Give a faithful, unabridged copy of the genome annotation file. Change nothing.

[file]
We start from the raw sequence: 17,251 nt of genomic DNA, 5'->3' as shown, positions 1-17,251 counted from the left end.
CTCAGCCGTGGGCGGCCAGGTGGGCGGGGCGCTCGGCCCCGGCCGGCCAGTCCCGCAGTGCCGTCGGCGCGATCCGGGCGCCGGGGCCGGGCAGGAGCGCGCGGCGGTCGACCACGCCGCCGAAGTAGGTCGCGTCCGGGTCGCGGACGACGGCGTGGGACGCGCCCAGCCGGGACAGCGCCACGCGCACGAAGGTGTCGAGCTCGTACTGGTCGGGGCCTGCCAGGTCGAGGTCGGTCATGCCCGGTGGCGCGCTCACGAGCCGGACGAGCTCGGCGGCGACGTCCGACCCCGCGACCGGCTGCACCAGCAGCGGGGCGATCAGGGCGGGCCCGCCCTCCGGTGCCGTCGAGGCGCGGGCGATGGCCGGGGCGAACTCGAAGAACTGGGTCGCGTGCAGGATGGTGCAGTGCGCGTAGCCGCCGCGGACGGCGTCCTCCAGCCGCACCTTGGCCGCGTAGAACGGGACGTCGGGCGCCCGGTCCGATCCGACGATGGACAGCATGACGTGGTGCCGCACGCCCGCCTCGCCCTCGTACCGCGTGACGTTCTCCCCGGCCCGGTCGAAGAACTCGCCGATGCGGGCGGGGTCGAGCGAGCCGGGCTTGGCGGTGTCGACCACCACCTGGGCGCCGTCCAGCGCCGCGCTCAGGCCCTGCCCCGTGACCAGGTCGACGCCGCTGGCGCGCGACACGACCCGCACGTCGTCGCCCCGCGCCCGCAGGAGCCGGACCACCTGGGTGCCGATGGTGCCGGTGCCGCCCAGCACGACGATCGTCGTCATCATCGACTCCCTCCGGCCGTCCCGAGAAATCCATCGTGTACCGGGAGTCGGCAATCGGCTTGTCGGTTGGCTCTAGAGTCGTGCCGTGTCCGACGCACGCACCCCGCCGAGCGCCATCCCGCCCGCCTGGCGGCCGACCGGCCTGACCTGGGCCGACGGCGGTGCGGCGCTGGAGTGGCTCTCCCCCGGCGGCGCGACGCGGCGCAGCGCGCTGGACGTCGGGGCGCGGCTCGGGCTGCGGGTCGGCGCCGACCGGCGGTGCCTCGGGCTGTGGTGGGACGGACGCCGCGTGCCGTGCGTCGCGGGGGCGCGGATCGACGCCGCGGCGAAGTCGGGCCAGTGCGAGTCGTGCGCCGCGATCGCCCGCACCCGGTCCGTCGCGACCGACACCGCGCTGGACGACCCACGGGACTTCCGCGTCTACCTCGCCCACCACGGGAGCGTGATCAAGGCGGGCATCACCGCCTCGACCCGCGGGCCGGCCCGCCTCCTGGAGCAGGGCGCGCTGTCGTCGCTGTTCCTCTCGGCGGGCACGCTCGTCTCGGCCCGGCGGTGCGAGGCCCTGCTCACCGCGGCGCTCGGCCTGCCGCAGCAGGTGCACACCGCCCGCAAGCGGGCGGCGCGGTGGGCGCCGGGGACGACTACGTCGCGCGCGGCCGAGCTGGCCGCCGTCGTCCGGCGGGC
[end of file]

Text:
We start from the raw sequence: 17,251 nt of genomic DNA, 5'->3' as shown, positions 1-17,251 counted from the left end.
CTCAGCCGTGGGCGGCCAGGTGGGCGGGGCGCTCGGCCCCGGCCGGCCAGTCCCGCAGTGCCGTCGGCGCGATCCGGGCGCCGGGGCCGGGCAGGAGCGCGCGGCGGTCGACCACGCCGCCGAAGTAGGTCGCGTCCGGGTCGCGGACGACGGCGTGGGACGCGCCCAGCCGGGACAGCGCCACGCGCACGAAGGTGTCGAGCTCGTACTGGTCGGGGCCTGCCAGGTCGAGGTCGGTCATGCCCGGTGGCGCGCTCACGAGCCGGACGAGCTCGGCGGCGACGTCCGACCCCGCGACCGGCTGCACCAGCAGCGGGGCGATCAGGGCGGGCCCGCCCTCCGGTGCCGTCGAGGCGCGGGCGATGGCCGGGGCGAACTCGAAGAACTGGGTCGCGTGCAGGATGGTGCAGTGCGCGTAGCCGCCGCGGACGGCGTCCTCCAGCCGCACCTTGGCCGCGTAGAACGGGACGTCGGGCGCCCGGTCCGATCCGACGATGGACAGCATGACGTGGTGCCGCACGCCCGCCTCGCCCTCGTACCGCGTGACGTTCTCCCCGGCCCGGTCGAAGAACTCGCCGATGCGGGCGGGGTCGAGCGAGCCGGGCTTGGCGGTGTCGACCACCACCTGGGCGCCGTCCAGCGCCGCGCTCAGGCCCTGCCCCGTGACCAGGTCGACGCCGCTGGCGCGCGACACGACCCGCACGTCGTCGCCCCGCGCCCGCAGGAGCCGGACCACCTGGGTGCCGATGGTGCCGGTGCCGCCCAGCACGACGATCGTCGTCATCATCGACTCCCTCCGGCCGTCCCGAGAAATCCATCGTGTACCGGGAGTCGGCAATCGGCTTGTCGGTTGGCTCTAGAGTCGTGCCGTGTCCGACGCACGCACCCCGCCGAGCGCCATCCCGCCCGCCTGGCGGCCGACCGGCCTGACCTGGGCCGACGGCGGTGCGGCGCTGGAGTGGCTCTCCCCCGGCGGCGCGACGCGGCGCAGCGCGCTGGACGTCGGGGCGCGGCTCGGGCTGCGGGTCGGCGCCGACCGGCGGTGCCTCGGGCTGTGGTGGGACGGACGCCGCGTGCCGTGCGTCGCGGGGGCGCGGATCGACGCCGCGGCGAAGTCGGGCCAGTGCGAGTCGTGCGCCGCGATCGCCCGCACCCGGTCCGTCGCGACCGACACCGCGCTGGACGACCCACGGGACTTCCGCGTCTACCTCGCCCACCACGGGAGCGTGATCAAGGCGGGCATCACCGCCTCGACCCGCGGGCCGGCCCGCCTCCTGGAGCAGGGCGCGCTGTCGTCGCTGTTCCTCTCGGCGGGCACGCTCGTCTCGGCCCGGCGGTGCGAGGCCCTGCTCACCGCGGCGCTCGGCCTGCCGCAGCAGGTGCACACCGCCCGCAAGCGGGCGGCGCGGTGGGCGCCGGGGACGACTACGTCGCGCGCGGCCGAGCTGGCCGCCGTCGTCCGGCGGGC